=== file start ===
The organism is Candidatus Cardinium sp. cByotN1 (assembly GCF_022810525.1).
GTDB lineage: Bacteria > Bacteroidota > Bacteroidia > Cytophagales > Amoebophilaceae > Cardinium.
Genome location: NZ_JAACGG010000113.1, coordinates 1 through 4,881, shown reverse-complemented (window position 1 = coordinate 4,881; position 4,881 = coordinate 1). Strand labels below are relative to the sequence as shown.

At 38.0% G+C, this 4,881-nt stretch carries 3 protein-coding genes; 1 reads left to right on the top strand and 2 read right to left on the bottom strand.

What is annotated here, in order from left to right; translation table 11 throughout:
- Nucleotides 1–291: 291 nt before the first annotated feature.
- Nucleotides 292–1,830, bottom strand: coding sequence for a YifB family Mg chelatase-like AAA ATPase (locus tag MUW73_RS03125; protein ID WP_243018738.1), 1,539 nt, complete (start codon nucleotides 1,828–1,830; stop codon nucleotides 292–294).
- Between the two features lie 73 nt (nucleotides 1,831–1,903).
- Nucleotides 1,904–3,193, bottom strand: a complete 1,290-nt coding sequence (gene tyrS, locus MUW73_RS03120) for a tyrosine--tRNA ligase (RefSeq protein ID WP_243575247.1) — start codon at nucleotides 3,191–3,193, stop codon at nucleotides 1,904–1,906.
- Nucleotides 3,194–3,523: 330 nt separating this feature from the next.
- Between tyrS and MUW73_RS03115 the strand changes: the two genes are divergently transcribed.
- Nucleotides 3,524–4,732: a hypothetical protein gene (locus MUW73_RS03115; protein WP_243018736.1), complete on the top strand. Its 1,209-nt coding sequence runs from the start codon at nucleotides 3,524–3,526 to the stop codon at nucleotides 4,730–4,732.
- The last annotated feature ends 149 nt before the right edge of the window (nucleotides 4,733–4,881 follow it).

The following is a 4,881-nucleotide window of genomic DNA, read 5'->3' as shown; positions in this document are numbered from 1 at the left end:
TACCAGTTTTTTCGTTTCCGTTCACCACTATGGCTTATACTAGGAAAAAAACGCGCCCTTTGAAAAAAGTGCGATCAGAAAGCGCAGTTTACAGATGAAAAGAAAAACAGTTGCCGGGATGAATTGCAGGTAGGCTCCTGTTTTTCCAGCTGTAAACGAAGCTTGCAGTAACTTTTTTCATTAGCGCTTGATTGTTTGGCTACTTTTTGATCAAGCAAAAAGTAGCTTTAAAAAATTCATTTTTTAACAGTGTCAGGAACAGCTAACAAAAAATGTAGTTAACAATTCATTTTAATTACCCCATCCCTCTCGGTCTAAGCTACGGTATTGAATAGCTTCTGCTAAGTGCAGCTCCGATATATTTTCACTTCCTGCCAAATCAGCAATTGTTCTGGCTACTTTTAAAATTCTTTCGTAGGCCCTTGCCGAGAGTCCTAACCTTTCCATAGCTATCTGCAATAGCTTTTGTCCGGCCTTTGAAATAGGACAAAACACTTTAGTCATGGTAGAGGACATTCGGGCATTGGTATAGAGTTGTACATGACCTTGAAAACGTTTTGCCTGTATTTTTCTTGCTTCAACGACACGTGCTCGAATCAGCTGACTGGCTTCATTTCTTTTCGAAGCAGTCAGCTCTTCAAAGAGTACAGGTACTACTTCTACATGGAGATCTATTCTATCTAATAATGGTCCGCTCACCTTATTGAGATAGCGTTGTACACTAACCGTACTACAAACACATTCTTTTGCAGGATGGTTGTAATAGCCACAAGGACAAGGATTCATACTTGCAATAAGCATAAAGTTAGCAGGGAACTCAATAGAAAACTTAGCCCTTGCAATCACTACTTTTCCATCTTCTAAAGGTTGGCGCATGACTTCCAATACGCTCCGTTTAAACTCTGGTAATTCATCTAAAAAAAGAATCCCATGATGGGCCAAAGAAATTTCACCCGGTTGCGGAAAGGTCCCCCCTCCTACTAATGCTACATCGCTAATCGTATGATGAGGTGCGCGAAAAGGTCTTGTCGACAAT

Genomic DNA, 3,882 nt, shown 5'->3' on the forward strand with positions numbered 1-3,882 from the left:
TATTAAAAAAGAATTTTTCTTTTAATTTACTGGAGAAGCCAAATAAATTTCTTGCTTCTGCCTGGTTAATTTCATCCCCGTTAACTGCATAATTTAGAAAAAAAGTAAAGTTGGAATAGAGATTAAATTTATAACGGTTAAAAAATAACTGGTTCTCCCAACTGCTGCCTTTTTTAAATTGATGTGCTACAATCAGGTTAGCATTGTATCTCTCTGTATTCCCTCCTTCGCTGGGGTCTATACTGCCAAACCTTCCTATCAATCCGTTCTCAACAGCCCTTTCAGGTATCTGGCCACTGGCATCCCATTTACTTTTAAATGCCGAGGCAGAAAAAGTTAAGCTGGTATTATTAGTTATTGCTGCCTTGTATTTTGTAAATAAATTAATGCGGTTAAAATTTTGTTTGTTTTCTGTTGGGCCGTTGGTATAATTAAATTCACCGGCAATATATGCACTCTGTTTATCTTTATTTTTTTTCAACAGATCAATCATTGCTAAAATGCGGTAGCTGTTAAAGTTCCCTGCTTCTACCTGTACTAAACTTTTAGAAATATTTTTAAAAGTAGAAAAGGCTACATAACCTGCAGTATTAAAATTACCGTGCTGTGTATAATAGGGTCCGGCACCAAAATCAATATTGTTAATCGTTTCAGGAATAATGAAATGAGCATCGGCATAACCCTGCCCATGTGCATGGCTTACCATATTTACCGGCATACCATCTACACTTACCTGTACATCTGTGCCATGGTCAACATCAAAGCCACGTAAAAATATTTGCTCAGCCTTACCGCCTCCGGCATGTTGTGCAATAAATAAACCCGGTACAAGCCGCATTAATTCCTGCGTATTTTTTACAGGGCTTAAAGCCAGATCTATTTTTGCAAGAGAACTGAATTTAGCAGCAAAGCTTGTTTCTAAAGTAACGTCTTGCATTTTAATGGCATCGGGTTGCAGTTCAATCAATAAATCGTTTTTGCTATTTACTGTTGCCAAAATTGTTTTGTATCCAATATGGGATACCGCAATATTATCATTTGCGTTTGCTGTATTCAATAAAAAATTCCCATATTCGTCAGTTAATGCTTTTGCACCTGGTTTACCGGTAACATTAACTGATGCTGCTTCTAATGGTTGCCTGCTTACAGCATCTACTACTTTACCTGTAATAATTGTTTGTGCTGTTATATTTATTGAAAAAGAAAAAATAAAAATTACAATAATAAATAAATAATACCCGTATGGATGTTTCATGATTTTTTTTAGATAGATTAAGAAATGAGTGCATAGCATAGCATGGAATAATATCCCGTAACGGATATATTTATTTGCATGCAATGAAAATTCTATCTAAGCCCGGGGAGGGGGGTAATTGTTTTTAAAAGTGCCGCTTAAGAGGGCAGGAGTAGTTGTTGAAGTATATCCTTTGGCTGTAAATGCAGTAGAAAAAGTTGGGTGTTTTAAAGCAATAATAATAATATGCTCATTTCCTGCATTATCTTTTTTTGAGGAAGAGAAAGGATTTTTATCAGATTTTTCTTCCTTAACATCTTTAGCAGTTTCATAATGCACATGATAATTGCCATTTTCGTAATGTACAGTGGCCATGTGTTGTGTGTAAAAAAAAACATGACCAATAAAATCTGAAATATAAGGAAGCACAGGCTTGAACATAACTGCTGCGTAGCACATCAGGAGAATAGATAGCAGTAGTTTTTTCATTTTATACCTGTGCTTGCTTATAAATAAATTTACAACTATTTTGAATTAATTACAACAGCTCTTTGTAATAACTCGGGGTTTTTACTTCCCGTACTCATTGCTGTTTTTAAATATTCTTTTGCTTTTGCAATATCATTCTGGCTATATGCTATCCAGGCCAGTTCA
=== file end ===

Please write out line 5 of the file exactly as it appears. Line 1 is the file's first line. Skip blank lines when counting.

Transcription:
What is annotated here, in order from left to right; translation table 11 throughout: